Legal or Not, Employers Concerned About Marijuana Use
July 1, 2015
For the sixth consecutive year, EmployeeScreenIQ surveyed U.S.-based employers regarding their use of employee background checks. As with our previous surveys, the 2015 survey was designed to provide a reliable snapshot of:
- How employers currently utilize background checks.
- How they respond to adverse findings on background checks.
- Their paramount screening-related concerns.
- And their practices concerning Fair Credit Reporting Act (FCRA) responsibilities, Equal Employment Opportunity Commission (EEOC) guidance, and evolving ban the box legislation.
Today, I’d like to share our findings on employers’ attitudes about how their hiring practices might change if recreational marijuana were to become legal throughout the United States.
Earlier this year, the headline of a Washington Post editorial declared, “Pot is increasingly legal. Employers need to stop screening for it.” While the first statement is undeniably true, it’s no reason for you to stop testing employees and applicants for marijuana—even if you are in a state that has legalized medical marijuana or recreational use of the drug. Legalization doesn’t remove the many reasons for marijuana screening, which include workplace safety, productivity and health concerns, limiting health insurance costs and protecting your company image.
What’s enlightening about these results is how few employers would ignore or overlook positive tests or past marijuana offenses, and how few would end their drug testing programs. Employers are concerned about marijuana use—legal or not.
Perhaps even more eye-opening is what Colorado employers have done since the state decriminalized recreational marijuana use. According to a survey by the Mountain States Employers Council, one in five employers reported they implemented more stringent drug testing policies. Meanwhile only 2% relaxed their testing for marijuana, while 71% reported that their policies hadn’t changed.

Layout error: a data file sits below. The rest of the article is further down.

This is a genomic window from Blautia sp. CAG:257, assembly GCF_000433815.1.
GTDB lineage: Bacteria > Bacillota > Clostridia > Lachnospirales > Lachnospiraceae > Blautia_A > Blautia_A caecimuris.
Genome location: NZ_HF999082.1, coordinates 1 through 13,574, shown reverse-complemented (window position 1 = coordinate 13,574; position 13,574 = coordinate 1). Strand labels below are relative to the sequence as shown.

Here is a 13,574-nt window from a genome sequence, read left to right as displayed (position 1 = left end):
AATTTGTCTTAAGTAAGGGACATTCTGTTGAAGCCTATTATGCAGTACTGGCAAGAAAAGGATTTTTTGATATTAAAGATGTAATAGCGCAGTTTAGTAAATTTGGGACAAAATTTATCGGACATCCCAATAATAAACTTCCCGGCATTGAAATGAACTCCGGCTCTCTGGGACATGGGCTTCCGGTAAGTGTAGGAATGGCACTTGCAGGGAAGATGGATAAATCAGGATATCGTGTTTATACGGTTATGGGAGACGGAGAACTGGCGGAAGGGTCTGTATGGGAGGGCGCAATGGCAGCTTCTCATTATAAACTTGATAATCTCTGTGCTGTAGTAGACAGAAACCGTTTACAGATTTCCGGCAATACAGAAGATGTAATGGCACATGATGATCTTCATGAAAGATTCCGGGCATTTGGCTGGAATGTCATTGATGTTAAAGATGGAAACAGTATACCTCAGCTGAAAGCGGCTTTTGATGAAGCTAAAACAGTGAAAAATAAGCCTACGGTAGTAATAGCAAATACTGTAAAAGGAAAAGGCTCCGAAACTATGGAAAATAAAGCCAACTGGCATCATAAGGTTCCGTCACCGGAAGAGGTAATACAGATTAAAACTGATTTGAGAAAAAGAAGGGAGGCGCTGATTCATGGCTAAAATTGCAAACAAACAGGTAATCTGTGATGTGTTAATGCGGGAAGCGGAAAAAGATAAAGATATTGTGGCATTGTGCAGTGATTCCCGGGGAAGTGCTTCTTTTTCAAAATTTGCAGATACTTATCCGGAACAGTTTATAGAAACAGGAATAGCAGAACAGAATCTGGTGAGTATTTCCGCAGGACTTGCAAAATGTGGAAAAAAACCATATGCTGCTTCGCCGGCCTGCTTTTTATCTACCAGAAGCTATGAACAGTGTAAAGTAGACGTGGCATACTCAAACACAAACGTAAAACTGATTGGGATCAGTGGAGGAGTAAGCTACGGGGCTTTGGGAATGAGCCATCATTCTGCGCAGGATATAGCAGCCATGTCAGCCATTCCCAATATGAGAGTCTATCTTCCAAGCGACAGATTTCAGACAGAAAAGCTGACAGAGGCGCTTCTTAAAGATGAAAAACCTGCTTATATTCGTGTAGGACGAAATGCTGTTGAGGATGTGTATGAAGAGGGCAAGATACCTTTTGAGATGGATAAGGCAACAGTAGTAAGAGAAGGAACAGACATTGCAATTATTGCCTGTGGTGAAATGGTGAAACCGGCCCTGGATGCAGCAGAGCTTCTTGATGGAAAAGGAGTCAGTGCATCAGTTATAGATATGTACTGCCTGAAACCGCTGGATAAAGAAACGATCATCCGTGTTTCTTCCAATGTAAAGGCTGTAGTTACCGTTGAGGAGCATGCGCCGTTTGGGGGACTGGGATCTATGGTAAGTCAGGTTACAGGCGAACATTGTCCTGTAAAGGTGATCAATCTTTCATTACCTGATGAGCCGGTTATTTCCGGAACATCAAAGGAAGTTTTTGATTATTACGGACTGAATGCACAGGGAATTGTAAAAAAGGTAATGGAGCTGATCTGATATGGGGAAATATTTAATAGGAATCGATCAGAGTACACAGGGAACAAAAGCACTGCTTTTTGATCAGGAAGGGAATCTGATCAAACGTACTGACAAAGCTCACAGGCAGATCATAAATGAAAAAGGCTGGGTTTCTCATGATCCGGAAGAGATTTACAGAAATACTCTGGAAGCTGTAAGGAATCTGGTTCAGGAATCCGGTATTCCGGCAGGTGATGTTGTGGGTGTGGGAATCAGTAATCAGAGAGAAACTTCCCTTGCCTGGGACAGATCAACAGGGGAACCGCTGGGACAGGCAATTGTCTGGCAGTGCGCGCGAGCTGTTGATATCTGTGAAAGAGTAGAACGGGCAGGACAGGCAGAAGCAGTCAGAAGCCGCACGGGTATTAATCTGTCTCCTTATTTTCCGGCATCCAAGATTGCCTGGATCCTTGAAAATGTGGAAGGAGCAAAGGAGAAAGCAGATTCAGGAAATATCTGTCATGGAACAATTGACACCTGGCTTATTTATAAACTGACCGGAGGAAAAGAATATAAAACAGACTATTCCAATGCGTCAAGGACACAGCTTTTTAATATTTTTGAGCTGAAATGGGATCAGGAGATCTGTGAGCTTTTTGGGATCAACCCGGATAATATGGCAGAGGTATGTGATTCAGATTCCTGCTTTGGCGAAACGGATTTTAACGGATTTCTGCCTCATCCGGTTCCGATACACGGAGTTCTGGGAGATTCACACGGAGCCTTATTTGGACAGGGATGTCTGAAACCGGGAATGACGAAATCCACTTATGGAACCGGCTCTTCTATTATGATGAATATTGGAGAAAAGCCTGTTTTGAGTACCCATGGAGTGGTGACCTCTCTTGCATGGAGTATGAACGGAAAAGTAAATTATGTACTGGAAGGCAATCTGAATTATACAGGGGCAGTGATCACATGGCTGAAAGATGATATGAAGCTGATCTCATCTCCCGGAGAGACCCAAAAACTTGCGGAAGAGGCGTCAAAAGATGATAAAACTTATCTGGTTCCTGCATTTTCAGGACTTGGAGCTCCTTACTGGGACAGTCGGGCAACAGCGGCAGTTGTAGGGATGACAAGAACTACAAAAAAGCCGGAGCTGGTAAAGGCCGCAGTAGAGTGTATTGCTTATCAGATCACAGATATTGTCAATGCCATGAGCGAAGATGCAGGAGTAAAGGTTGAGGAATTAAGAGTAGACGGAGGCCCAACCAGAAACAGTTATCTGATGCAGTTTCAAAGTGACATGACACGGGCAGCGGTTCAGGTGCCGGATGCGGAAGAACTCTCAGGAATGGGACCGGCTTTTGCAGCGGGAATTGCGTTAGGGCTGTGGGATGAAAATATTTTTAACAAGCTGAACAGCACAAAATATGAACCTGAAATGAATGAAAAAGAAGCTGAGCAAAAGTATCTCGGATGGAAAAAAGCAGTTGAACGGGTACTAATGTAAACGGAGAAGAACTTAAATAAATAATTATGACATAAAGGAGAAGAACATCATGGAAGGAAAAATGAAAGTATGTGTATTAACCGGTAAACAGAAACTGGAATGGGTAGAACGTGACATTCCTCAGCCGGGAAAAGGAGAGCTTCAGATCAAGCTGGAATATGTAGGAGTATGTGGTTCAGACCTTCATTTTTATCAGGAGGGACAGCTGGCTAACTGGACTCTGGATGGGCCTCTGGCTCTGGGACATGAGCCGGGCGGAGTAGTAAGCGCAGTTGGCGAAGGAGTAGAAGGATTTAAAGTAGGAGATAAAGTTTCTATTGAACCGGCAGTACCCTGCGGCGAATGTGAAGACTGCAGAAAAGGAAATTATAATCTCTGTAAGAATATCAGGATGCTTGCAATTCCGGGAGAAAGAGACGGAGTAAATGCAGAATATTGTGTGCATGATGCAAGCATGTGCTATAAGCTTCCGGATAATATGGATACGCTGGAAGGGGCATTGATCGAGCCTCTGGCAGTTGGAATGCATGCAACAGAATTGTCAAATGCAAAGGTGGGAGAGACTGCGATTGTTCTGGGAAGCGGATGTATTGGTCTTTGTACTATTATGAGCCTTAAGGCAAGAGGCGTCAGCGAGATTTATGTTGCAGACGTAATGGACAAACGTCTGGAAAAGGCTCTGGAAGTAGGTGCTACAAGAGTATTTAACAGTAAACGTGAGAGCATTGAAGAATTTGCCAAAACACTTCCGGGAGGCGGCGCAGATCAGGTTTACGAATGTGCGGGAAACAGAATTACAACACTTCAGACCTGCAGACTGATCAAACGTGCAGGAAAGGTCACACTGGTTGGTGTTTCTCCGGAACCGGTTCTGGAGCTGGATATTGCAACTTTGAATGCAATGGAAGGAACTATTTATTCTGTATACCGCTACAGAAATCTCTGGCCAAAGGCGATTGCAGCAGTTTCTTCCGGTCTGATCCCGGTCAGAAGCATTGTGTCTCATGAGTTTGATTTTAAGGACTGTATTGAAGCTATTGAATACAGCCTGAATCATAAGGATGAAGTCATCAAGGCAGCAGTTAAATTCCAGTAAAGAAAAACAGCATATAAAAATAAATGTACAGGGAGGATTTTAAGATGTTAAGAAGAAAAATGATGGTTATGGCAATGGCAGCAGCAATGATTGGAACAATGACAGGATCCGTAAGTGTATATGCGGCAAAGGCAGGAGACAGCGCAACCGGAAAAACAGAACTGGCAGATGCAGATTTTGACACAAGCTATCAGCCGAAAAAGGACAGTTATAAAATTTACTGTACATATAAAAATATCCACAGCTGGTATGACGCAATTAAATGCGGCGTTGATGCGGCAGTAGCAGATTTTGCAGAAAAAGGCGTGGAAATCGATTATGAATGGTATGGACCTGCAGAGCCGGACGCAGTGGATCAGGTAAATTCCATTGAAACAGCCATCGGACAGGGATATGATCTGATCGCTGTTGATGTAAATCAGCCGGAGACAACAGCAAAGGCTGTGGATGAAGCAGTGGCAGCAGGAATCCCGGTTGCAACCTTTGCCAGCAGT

“There seems to be a movement toward more testing,” Curtis Graves, staff attorney with the Employers Council, told The Denver Post. “A lot of people are freaked out” about the prospects of employees’ legal marijuana use. And given the 20% increase in positive marijuana tests in the state, perhaps with good reason.
How Should You React?
With legalization increasing marijuana use, some employers—like those in Colorado—that want to preserve a drug-free environment will simply choose to do more drug testing.
However, unlike alcohol, marijuana has a long, residual presence in a person’s system, so it may not make sense to terminate people who test positive—especially those with marijuana prescriptions—as a matter of policy. But what certainly does make sense is to take the time to ensure that your drug testing policies protect your organization and suit your particular needs.